What Does It Take to Succeed in Fundraising?Feb 22, 2021
Concern for People
Again, this may seem like an innate quality that one either has or doesn’t, but there are some things you can do to cultivate concern. First, working for an organization about which you care deeply is one way that you can feel concern for the organization’s clients. Many professionals gravitate to an organization that may have helped them or a loved one and these individuals will usually be empathetic with the organization's clients.
Another tool that can help is to get out and about within the organization, the old “management by walking around” theory. Talk to the people who use the organization's services, find out their stories and talk to them about their hopes and desires for the future. It will make fundraising easier and allow you to speak in a compelling fashion about your organization's mission and can also help you build empathy and concern.
Concern for people goes beyond caring about the donors and the clients, but extends as well into concern for the staff. Taking time to listen to the concerns of other staff people, your colleagues in the development office and others in the organization, can help the development professional build a concern for people.
As a development professional, you should have high expectations not only for yourself, but for your organization and for your coworkers. Often it is the development professional that “leads from the middle” and inspires the organization to greatness. Cultivating donors who have vision is one way to lead the organization to a higher level of performance. Also, some board members can have a great effect on the vision of the organization, so as a development professional, you should have input into the selection of new board members who can help transform the organization into bigger and better things. However, this does not mean setting unrealistic goals or having expectations that are so demanding that the staff gets frustrated.
Expecting the best from the development staff and other staff within the organization is critical as well. Development professionals who have a staff reporting to them should allow the staff members to set their own goals and provide them with the tools to do their job. Having a once-a-year staff retreat for the development office members in addition to regular staff meetings can be a good way to empower staff.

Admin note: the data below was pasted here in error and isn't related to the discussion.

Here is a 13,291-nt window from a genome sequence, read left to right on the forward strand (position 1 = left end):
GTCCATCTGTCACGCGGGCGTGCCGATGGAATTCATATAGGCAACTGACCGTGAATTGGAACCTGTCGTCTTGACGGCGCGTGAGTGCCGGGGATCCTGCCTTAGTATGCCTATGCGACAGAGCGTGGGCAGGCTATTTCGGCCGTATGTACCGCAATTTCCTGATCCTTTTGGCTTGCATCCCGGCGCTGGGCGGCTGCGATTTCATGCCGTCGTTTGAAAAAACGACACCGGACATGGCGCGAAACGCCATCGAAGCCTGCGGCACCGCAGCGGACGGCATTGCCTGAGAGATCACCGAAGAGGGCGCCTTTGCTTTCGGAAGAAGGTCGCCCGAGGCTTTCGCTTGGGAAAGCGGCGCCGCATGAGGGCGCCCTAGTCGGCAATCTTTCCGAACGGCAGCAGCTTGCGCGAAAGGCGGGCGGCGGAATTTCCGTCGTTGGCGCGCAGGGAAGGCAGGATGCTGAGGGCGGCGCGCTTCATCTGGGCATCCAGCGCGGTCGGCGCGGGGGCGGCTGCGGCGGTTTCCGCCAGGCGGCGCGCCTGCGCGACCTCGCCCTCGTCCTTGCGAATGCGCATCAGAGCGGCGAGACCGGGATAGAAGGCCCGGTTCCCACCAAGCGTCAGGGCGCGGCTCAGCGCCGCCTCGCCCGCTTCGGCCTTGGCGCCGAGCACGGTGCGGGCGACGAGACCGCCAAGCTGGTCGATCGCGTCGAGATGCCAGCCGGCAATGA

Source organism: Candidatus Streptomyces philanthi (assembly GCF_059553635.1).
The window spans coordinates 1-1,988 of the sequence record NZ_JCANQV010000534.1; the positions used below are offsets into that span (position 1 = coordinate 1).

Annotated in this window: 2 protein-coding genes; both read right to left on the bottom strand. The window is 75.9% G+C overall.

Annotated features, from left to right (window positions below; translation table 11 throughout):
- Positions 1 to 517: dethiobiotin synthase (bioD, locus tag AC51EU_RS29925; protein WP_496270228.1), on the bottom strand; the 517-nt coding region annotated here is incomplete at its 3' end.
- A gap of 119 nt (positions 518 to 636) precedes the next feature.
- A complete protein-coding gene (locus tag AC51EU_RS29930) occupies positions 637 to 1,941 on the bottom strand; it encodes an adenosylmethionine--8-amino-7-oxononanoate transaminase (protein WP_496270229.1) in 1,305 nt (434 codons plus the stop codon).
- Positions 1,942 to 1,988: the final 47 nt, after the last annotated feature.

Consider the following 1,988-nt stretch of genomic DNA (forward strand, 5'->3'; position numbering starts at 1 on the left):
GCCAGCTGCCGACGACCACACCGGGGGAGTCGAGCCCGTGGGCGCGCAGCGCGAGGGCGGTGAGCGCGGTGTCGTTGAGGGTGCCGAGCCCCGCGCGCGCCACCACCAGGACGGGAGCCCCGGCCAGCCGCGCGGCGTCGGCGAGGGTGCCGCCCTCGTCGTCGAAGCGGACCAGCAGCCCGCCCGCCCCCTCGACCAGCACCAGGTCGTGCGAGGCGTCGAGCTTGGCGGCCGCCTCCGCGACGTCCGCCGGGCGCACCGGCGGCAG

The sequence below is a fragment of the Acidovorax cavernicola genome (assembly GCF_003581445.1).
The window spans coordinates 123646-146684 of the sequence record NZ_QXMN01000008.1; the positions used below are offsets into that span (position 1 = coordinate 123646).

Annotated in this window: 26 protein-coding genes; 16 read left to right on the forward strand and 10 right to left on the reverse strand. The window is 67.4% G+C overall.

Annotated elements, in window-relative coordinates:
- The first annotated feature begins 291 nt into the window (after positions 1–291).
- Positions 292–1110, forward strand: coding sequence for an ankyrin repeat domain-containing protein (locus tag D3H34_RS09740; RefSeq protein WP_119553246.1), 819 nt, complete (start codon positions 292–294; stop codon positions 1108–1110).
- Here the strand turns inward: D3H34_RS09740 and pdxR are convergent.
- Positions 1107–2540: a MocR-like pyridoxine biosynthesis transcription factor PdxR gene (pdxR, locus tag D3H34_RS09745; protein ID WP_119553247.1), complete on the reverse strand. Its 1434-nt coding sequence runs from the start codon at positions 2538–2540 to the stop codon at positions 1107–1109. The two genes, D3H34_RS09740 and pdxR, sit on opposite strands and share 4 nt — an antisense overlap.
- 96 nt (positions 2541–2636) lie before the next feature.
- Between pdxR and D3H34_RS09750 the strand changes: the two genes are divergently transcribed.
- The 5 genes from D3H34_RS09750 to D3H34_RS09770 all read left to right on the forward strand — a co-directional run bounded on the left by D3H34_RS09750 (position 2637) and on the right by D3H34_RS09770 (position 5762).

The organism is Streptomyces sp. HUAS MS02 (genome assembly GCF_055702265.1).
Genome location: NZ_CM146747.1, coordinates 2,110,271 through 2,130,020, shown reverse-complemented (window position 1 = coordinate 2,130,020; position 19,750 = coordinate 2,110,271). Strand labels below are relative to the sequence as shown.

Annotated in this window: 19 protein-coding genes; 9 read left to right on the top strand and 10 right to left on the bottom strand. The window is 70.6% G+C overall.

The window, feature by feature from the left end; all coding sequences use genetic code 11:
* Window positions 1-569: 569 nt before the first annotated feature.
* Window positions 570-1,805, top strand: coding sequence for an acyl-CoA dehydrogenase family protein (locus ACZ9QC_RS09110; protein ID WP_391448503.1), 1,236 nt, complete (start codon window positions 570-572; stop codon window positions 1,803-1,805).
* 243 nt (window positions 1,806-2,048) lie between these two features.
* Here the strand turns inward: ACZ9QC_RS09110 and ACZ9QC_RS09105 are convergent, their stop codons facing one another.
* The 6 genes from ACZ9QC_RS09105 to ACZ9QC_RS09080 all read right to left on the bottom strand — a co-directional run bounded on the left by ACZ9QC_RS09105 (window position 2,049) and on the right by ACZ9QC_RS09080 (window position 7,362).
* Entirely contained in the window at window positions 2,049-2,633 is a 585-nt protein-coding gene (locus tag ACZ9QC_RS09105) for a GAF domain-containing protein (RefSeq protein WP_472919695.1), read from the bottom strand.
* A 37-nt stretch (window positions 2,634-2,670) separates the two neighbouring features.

Love the Work
Not only do you need to love the organization you work for, you need to love the work of development! Loving this career often starts with volunteering in the area of development. If you do not enjoy volunteer fundraising, you probably won’t love it as a career. So, if you are thinking about entering the profession, you may want to begin by volunteering to work on a special event, a phonathon, or a corporate appeal for a few nonprofits and see if you really do love fundraising.
As with anything the more knowledgeable you become in an area, the more likely it is you will enjoy doing it. Who can say they love knitting if they don’t know how to knit, or cooking if they have never learned how to cook, or skiing if they haven’t taken a ski lesson? The same is true with development. You will need to learn as much as you can about the profession by taking classes, reading books, attending workshops. If you find a particular aspect of fundraising that really appeals to you, such as planned giving, major gifts, grant writing you should pursue that area. If you prefer being a generalist, you should look for a position as a development director in a small shop where you will get to do a variety of fundraising tasks. Finding your niche is critical to loving the work. It also means that if you become frustrated, worn out, or just bored, you may need to think about moving on.
To learn more about getting started in or advancing in your fundraising career, take my course, Fundraising as a Career, sign up here